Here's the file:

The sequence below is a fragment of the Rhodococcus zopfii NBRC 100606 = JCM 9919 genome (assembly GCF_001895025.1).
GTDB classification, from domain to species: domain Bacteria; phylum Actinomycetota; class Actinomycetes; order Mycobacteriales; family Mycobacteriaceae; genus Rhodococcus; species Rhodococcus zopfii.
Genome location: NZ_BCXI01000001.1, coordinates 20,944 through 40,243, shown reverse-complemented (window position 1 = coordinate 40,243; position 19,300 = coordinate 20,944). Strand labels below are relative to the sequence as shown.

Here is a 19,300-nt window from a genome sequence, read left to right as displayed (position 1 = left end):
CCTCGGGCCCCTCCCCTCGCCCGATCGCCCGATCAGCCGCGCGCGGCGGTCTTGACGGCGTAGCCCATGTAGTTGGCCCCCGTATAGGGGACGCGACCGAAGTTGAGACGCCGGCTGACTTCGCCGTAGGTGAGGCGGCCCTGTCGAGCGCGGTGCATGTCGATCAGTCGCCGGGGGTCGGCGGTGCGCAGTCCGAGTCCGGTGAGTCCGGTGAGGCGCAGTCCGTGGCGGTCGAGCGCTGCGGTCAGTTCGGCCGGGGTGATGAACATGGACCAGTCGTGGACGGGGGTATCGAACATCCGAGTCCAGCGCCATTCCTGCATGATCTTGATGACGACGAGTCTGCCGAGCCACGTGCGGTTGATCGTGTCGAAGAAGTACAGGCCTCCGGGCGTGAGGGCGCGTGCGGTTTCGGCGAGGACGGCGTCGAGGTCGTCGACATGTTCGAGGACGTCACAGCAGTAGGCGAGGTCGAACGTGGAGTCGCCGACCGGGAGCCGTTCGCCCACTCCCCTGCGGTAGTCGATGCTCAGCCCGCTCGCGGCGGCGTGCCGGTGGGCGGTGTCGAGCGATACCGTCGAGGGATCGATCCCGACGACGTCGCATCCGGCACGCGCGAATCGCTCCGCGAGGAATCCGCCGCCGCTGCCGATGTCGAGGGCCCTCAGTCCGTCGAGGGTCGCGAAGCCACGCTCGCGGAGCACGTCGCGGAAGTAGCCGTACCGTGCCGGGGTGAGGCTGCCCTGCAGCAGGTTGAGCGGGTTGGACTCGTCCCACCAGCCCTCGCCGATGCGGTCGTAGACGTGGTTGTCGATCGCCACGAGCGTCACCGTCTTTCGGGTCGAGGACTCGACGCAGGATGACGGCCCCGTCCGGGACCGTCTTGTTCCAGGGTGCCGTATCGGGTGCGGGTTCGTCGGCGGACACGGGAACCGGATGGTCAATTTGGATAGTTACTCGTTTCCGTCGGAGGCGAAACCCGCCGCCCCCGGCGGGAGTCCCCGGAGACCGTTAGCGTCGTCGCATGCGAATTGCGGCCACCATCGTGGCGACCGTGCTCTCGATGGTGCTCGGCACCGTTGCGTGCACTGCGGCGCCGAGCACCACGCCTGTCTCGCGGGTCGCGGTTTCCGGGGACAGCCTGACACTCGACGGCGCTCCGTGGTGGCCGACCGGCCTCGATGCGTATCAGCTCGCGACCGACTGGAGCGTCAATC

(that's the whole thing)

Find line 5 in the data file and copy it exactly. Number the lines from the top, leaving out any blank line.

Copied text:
CCTCGGGCCCCTCCCCTCGCCCGATCGCCCGATCAGCCGCGCGCGGCGGTCTTGACGGCGTAGCCCATGTAGTTGGCCCCCGTATAGGGGACGCGACCGAAGTTGAGACGCCGGCTGACTTCGCCGTAGGTGAGGCGGCCCTGTCGAGCGCGGTGCATGTCGATCAGTCGCCGGGGGTCGGCGGTGCGCAGTCCGAGTCCGGTGAGTCCGGTGAGGCGCAGTCCGTGGCGGTCGAGCGCTGCGGTCAGTTCGGCCGGGGTGATGAACATGGACCAGTCGTGGACGGGGGTATCGAACATCCGAGTCCAGCGCCATTCCTGCATGATCTTGATGACGACGAGTCTGCCGAGCCACGTGCGGTTGATCGTGTCGAAGAAGTACAGGCCTCCGGGCGTGAGGGCGCGTGCGGTTTCGGCGAGGACGGCGTCGAGGTCGTCGACATGTTCGAGGACGTCACAGCAGTAGGCGAGGTCGAACGTGGAGTCGCCGACCGGGAGCCGTTCGCCCACTCCCCTGCGGTAGTCGATGCTCAGCCCGCTCGCGGCGGCGTGCCGGTGGGCGGTGTCGAGCGATACCGTCGAGGGATCGATCCCGACGACGTCGCATCCGGCACGCGCGAATCGCTCCGCGAGGAATCCGCCGCCGCTGCCGATGTCGAGGGCCCTCAGTCCGTCGAGGGTCGCGAAGCCACGCTCGCGGAGCACGTCGCGGAAGTAGCCGTACCGTGCCGGGGTGAGGCTGCCCTGCAGCAGGTTGAGCGGGTTGGACTCGTCCCACCAGCCCTCGCCGATGCGGTCGTAGACGTGGTTGTCGATCGCCACGAGCGTCACCGTCTTTCGGGTCGAGGACTCGACGCAGGATGACGGCCCCGTCCGGGACCGTCTTGTTCCAGGGTGCCGTATCGGGTGCGGGTTCGTCGGCGGACACGGGAACCGGATGGTCAATTTGGATAGTTACTCGTTTCCGTCGGAGGCGAAACCCGCCGCCCCCGGCGGGAGTCCCCGGAGACCGTTAGCGTCGTCGCATGCGAATTGCGGCCACCATCGTGGCGACCGTGCTCTCGATGGTGCTCGGCACCGTTGCGTGCACTGCGGCGCCGAGCACCACGCCTGTCTCGCGGGTCGCGGTTTCCGGGGACAGCCTGACACTCGACGGCGCTCCGTGGTGGCCGACCGGCCTCGATGCGTATCAGCTCGCGACCGACTGGAGCGTCAATC